Because residual β-galactosidase protein could persist after the cessation of transcriptional activity from the reporter, it was not possible to determine if Shh is required to maintain enhancer activity with this approach. To circumvent this problem, we performed additional limb bud cultures on 32- and 38-somite embryos and measured lacZ expression by qRT-PCR. As a control to ensure that the experimental conditions resulted in robust inhibition of Shh signaling, we measured the expression of the obligate Shh target gene Gli1 (Panman et al., 2006). When forelimbs from 32-somite embryos were cultured, they had an 84% reduction in Gli1 gene expression and a 75% reduction in lacZ expression. Similarly, forelimbs cultured from 38-somite embryos had a 70% reduction in Gli1 and also had a 64% reduction in lacZ (Fig. 3F). The change in gene expression at later stages contrasts with the stable expression domains indicated by β-galactosidase staining (Fig. 3E-E″). We concluded that establishing the enhancer domain requires Shh signaling transiently until 35 somites, whereas enhancer activity within the domain continues to require sustained Shh signaling.
In addition to requiring Hh signaling, GRE1 could potentially be negatively regulated by fibroblast growth factor (FGF) signaling, which has previously been shown to negatively regulate Grem1 during later limb specification (Verheyden and Sun, 2008). To test this, we cultured additional GRE1LacZ limb buds in the presence and absence of the FGF inhibitor SU5402 (Mohammadi et al., 1997). Consistent with previous results, Grem1 was expanded in the distal-anterior limbs in SU5402-treated cultures, but GRE1LacZ activity was not inhibited by FGF signaling (supplementary material Fig. S3).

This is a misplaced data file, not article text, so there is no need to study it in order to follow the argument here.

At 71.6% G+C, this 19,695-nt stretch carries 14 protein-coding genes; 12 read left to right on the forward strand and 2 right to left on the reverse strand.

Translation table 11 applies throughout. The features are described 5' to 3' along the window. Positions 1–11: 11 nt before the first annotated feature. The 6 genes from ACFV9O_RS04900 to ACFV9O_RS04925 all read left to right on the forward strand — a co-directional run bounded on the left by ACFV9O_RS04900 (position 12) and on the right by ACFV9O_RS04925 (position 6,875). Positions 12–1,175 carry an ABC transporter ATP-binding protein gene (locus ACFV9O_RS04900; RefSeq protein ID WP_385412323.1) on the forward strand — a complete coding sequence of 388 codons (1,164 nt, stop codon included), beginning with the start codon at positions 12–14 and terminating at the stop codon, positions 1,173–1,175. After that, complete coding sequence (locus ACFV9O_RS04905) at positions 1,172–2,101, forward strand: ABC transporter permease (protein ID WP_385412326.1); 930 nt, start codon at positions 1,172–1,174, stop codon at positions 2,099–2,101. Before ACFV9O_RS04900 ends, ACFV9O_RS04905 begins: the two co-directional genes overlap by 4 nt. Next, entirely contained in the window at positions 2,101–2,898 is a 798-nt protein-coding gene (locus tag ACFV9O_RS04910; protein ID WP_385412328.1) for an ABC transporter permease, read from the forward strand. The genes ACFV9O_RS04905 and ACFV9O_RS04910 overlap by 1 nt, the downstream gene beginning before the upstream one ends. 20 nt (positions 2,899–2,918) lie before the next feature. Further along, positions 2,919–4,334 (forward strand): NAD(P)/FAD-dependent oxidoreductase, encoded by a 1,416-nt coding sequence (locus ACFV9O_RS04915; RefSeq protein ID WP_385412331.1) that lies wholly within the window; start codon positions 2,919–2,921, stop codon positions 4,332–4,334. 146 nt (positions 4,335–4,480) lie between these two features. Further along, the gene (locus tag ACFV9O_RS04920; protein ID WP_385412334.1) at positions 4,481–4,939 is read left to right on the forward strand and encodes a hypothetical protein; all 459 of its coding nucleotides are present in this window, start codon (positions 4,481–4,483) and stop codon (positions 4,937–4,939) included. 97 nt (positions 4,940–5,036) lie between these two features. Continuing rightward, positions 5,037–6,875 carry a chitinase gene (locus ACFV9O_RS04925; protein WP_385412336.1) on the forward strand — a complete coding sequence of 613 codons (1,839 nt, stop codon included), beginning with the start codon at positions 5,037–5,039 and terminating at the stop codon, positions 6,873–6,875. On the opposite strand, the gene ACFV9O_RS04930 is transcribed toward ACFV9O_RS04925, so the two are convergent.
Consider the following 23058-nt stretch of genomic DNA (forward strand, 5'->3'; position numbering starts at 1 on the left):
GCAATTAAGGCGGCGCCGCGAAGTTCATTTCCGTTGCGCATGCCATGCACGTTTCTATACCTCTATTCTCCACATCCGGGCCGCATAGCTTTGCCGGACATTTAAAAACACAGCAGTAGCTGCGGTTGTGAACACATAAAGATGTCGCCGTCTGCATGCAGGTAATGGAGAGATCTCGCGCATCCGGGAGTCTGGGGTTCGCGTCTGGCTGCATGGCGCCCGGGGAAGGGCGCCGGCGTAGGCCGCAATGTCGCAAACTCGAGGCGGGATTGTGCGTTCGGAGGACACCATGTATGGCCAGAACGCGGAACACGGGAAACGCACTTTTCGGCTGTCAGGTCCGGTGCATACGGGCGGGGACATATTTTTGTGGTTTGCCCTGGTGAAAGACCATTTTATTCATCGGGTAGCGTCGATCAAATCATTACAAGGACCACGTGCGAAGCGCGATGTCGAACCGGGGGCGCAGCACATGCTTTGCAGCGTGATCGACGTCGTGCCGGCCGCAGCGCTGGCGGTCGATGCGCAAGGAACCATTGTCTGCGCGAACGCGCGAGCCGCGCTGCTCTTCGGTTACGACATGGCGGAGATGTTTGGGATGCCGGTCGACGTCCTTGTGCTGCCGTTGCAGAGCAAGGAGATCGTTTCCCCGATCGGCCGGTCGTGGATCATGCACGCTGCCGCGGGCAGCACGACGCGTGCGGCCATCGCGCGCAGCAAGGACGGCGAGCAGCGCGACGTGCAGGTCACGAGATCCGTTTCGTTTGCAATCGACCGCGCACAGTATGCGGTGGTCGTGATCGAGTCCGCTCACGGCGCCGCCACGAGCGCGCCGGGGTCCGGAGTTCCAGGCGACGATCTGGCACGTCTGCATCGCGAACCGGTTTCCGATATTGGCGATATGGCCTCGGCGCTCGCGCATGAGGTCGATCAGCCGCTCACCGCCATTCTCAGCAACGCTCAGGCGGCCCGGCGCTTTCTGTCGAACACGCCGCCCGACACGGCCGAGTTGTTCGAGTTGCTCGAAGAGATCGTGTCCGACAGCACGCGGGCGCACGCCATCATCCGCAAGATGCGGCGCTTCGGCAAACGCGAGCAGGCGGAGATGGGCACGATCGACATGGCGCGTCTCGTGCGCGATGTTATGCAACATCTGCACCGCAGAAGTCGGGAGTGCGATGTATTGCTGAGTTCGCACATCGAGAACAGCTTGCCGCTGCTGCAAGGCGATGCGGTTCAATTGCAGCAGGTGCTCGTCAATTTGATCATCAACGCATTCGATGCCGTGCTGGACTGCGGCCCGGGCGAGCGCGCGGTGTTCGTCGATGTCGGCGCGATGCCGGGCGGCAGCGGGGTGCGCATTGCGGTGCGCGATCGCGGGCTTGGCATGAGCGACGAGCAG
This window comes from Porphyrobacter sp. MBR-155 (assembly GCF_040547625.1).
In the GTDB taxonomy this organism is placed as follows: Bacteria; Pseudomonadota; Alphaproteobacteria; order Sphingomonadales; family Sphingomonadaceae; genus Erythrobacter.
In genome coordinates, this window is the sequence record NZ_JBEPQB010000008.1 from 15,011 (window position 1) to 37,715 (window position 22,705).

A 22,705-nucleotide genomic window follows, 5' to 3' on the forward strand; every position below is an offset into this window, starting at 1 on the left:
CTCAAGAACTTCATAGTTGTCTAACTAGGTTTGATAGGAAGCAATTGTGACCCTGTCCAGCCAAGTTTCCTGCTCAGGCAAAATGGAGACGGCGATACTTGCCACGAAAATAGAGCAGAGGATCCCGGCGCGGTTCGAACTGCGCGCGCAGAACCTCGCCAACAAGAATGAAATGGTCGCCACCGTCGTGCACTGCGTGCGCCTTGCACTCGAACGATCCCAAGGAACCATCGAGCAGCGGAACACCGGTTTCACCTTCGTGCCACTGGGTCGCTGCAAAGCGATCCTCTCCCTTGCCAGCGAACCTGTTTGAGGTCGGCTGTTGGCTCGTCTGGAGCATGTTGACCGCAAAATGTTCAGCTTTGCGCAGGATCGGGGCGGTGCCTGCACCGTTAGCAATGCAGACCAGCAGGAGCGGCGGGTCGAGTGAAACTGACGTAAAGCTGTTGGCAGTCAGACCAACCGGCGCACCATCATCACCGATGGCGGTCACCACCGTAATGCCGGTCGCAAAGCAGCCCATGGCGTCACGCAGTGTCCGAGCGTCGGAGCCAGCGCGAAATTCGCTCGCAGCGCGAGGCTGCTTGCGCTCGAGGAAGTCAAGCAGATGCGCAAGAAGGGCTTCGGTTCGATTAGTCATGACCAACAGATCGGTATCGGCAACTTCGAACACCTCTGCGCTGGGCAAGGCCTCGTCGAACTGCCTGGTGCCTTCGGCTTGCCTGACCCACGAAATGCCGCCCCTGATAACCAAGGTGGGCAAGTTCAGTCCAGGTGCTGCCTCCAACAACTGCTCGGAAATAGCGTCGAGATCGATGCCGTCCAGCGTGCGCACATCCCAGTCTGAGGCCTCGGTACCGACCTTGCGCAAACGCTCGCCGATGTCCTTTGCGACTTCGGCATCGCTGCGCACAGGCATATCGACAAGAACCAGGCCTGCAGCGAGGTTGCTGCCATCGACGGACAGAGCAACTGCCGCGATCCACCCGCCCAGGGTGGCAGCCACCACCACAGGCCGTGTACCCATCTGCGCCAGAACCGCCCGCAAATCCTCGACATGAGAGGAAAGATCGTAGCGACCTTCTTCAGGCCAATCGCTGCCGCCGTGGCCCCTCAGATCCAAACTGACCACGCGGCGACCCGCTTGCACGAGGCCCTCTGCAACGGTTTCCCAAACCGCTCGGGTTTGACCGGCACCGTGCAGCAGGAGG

Gli repression of the CRM prevents ectopic anterior expression of Grem1
To determine the effect of GRE1 on Grem1 expression, we examined G0 transgenics at E11-11.5 (41-48 somites) containing a previously generated bacterial artificial chromosome (BAC) in which lacZ was inserted into the Grem1 coding region (Zuniga et al., 2004). Consistent with previous studies, β-galactosidase activity was restricted to the posterior limb in β-galactosidase-expressing embryos (0/6 have anterior expression; Fig. 4A) (Zuniga et al., 2012, 2004). The expression domain was similar although not identical to GRE1LacZ expression at the same stage (Fig. 1D), and we hypothesized that deletion of GRE1 would reduce or eliminate reporter gene expression. Unexpectedly, the deletion resulted in ectopic anterior limb bud expression in most embryos (7/10; Fig. 4B). The ectopic anterior expression suggested the presence of additional CRM(s) that either individually or collectively have pan-limb enhancer activity. It also suggested that GRE1 is acting as a silencer in the anterior limb. We generated a third set of constructs in which GRE1 was re-inserted into the BAC with mutations in the two Gli DNA-binding motifs present in the CRM (see Materials and Methods). These forelimbs also contained ectopic anterior expression (3/3 embryos; Fig. 4C). We concluded that Gli-binding regions within GRE1 mediate silencer activity, preventing ectopic Grem1 transcription. This is consistent with the anterior expansion of Grem1 observed in Gli3−/− embryos (Fig. 2D′).
The CRM functions as a Gli-mediated silencer